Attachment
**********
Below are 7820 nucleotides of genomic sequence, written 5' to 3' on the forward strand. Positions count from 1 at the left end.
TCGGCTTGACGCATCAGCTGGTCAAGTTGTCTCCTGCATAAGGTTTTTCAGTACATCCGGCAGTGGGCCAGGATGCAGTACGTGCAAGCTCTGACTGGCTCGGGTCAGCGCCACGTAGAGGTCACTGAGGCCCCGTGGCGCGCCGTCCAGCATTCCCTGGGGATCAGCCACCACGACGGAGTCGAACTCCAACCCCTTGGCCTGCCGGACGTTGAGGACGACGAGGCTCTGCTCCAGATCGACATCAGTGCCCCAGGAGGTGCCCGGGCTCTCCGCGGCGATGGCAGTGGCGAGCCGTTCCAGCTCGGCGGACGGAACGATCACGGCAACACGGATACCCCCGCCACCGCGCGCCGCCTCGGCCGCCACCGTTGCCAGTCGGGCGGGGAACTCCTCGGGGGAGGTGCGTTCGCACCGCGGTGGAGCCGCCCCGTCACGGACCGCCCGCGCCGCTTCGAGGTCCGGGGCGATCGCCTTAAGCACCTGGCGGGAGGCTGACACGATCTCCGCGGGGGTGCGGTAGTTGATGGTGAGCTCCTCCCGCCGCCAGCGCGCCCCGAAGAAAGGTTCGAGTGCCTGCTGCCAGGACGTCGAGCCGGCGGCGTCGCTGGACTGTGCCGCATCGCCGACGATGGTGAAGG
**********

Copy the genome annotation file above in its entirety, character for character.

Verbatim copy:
Below are 7820 nucleotides of genomic sequence, written 5' to 3' on the forward strand. Positions count from 1 at the left end.
TCGGCTTGACGCATCAGCTGGTCAAGTTGTCTCCTGCATAAGGTTTTTCAGTACATCCGGCAGTGGGCCAGGATGCAGTACGTGCAAGCTCTGACTGGCTCGGGTCAGCGCCACGTAGAGGTCACTGAGGCCCCGTGGCGCGCCGTCCAGCATTCCCTGGGGATCAGCCACCACGACGGAGTCGAACTCCAACCCCTTGGCCTGCCGGACGTTGAGGACGACGAGGCTCTGCTCCAGATCGACATCAGTGCCCCAGGAGGTGCCCGGGCTCTCCGCGGCGATGGCAGTGGCGAGCCGTTCCAGCTCGGCGGACGGAACGATCACGGCAACACGGATACCCCCGCCACCGCGCGCCGCCTCGGCCGCCACCGTTGCCAGTCGGGCGGGGAACTCCTCGGGGGAGGTGCGTTCGCACCGCGGTGGAGCCGCCCCGTCACGGACCGCCCGCGCCGCTTCGAGGTCCGGGGCGATCGCCTTAAGCACCTGGCGGGAGGCTGACACGATCTCCGCGGGGGTGCGGTAGTTGATGGTGAGCTCCTCCCGCCGCCAGCGCGCCCCGAAGAAAGGTTCGAGTGCCTGCTGCCAGGACGTCGAGCCGGCGGCGTCGCTGGACTGTGCCGCATCGCCGACGATGGTGAAGG